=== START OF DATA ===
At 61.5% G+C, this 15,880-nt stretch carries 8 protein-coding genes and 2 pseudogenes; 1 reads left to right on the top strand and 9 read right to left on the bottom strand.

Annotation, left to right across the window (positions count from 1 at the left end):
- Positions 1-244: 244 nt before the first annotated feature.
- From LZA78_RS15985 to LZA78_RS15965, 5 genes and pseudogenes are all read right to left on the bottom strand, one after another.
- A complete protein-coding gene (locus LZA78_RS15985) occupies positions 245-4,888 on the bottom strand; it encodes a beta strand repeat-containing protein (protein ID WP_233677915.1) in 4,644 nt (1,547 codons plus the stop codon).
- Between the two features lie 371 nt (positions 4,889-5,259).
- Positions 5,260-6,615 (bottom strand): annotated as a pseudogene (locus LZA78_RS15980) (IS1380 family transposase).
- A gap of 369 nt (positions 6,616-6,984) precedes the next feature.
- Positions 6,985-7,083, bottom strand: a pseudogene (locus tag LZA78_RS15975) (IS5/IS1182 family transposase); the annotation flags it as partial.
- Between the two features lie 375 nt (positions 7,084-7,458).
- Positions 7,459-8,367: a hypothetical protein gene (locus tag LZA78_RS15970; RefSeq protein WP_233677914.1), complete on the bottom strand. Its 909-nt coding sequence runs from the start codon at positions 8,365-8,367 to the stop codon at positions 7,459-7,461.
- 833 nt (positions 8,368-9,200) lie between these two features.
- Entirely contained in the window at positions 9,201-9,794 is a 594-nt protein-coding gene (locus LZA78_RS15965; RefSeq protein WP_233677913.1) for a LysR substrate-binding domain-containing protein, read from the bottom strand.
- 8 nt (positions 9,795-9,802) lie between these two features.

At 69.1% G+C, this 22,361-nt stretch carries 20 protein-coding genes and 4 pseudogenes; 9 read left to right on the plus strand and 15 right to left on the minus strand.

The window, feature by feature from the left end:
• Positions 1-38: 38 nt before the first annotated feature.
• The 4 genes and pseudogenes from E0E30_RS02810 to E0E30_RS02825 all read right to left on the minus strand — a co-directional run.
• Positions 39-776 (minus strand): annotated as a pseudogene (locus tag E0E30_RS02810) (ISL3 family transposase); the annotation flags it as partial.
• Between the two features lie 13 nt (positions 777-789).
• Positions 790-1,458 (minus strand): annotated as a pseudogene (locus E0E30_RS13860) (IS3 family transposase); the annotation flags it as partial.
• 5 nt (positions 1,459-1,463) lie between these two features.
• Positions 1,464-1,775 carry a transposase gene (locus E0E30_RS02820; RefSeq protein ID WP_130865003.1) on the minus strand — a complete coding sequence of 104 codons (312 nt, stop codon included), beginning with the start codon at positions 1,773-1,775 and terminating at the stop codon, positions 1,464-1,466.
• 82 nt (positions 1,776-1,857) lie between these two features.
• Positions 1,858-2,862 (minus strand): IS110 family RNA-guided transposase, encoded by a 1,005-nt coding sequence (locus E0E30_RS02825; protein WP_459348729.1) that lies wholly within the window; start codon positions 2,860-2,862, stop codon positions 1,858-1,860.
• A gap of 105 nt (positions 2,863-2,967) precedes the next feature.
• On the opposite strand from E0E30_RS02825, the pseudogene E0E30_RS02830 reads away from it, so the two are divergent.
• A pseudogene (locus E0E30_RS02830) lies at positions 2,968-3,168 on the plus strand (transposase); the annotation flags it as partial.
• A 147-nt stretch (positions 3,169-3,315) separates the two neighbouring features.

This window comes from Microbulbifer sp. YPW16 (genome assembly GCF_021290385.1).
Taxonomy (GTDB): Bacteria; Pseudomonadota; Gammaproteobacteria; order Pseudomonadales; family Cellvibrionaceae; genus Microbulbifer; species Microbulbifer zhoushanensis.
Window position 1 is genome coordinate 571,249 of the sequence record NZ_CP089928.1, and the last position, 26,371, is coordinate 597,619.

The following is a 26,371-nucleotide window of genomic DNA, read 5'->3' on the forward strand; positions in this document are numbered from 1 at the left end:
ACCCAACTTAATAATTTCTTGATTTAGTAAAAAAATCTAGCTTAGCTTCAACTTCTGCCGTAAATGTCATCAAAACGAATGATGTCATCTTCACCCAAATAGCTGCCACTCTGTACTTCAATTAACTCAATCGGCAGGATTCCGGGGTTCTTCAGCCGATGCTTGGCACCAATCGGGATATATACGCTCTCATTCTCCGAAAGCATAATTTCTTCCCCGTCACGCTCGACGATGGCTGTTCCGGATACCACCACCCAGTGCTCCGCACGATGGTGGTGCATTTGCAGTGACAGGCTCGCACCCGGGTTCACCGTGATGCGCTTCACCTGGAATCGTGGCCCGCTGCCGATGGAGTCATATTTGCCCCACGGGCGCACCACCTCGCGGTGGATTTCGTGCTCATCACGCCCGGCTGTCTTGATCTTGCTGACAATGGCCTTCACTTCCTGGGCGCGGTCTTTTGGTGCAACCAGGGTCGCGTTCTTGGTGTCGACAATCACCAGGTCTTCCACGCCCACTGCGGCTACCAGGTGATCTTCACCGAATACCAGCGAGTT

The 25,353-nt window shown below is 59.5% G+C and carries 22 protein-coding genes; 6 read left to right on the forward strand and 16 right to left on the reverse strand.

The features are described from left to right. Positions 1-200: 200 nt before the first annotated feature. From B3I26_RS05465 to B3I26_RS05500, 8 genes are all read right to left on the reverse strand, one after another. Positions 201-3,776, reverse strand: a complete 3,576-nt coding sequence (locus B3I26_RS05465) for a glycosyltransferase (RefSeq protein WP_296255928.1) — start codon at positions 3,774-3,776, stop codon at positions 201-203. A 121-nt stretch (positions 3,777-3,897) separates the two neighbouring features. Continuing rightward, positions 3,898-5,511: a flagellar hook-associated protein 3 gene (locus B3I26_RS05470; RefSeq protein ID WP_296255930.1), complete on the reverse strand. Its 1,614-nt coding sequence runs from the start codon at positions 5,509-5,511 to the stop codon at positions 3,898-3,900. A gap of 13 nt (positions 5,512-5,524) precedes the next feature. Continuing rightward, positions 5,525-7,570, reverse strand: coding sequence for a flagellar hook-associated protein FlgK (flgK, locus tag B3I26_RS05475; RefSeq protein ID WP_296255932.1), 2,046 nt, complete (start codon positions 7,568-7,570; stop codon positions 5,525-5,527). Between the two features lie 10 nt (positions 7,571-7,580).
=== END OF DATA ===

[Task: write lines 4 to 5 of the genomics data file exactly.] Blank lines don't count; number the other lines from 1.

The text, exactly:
- From LZA78_RS15985 to LZA78_RS15965, 5 genes and pseudogenes are all read right to left on the bottom strand, one after another.
- A complete protein-coding gene (locus LZA78_RS15985) occupies positions 245-4,888 on the bottom strand; it encodes a beta strand repeat-containing protein (protein ID WP_233677915.1) in 4,644 nt (1,547 codons plus the stop codon).